terms of endearment (Colorado-style)

Alan Baragona abaragona at SPRYNET.COM
Thu Jun 17 23:01:47 UTC 2004

----- Original Message -----
From: "Laurence Horn" <laurence.horn at YALE.EDU>
Sent: Thursday, June 17, 2004 11:59 AM
Subject: terms of endearment (Colorado-style)

> In other reports on this that I've heard on the radio and television
> but can't locate electronically at the moment, President Hoffman
> defended her views by citing Chaucer (she's a medieval historian by
> training), which makes this an interesting usage-based analogue of
> the etymologically fallacy:  "cunt" was used as a term of endearment
> 700 years ago, so it's *really* a term of endearment.  (I'm not here
> presupposing either that she's right about its use by Chaucer or
> wrong about its use by football players toward their female fellow
> students now, just noting the tenor of her argument.)
> Larry

To be more fair to Hoffman than she probably deserves, the news reports I've
seen did not attribute the word history argument or the Chaucer reference to
Hoffman herself.  A spokesperson for her office, Michelle Ames, is the one
who gave the lame excuse that, as a medievalist, Hoffman was familiar with
the varied history of the word and Chaucer's use of it, but she may have
been saying that because Hoffman told her to.

In any case, Chaucer never uses the word "cunt," though he could have, since
it had come into English from Old Norse about 100 years before.  What he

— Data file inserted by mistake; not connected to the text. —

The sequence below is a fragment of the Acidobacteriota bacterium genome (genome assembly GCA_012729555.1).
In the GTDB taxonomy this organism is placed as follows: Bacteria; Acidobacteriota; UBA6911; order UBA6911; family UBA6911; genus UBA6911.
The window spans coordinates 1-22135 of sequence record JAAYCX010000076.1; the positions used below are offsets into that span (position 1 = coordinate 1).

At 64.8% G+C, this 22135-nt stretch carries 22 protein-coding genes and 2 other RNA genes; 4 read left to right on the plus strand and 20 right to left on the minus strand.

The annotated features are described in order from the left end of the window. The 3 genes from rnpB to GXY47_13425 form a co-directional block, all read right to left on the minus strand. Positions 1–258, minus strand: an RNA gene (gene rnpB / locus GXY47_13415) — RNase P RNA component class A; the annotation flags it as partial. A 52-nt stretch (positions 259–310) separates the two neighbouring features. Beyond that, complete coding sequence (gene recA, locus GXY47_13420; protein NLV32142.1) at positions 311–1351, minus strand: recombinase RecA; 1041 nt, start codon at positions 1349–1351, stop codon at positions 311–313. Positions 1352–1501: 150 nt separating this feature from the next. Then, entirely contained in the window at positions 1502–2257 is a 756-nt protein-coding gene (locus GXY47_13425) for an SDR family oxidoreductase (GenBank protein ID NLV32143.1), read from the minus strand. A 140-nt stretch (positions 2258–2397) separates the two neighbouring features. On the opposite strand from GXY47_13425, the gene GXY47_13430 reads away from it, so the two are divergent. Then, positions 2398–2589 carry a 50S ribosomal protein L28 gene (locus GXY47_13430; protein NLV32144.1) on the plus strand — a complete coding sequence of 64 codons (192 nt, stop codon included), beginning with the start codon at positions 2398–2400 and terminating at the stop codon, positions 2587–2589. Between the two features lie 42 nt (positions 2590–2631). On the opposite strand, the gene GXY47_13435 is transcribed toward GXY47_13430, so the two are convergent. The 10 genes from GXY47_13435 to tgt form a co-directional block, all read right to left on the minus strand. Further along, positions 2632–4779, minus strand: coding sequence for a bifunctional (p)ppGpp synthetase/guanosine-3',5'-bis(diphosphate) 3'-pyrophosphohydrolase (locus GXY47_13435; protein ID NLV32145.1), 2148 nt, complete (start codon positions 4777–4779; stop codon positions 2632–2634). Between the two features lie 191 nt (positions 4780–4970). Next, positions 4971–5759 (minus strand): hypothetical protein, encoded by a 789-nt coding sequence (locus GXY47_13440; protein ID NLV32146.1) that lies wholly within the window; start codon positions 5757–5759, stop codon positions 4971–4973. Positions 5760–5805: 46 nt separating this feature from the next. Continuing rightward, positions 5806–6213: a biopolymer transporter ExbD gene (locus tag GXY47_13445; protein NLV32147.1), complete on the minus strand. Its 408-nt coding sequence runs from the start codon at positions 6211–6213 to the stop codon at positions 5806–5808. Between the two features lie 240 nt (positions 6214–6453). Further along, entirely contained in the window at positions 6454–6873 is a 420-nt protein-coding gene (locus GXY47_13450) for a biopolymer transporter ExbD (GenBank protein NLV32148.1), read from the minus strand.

does sometimes use to refer jokingly to the vagina is "queynte," which is
often glossed as meaning "female genitals," but is a euphemism, in fact
probably the adjective "quaint" made into a noun, and not actually related
to "cunt," despite the similarity of sound, which is part of the joke (cf.
"darn" for "damn" and "fudge" for "fuck").

In re: Lynne Murphy's message, I confess it took me a while, watching the
movie "Sexy Beast," to realize these men were really calling each other
"cunt," clearly insulting each other in the context, but taking it in stride
as part of the macho culture (cf. "pussy" in America).

None of this, of course, justifies Hoffman's absurd refusal to admit openly
that when the football player called his female teammate a "cunt," he was
deliberately being crude and insulting.  Forget about whether it might have
been used tenderly or even neutrally 700 years ago.  The fact that a couple
in Colorado today or at the University of Chicago in the 50s might use the
term for sexual arousal rather than insult (I can't imagine it as a real
term of endearment except as a crude joke) doesn't give her license to
rationalize away what she knows to be true about this particular instance.
It was a lawyerly thing to do in the worst sense, and it's a black eye for
academicians.  How many meanings of "cunt" can we balance on the head of a

Alan B.

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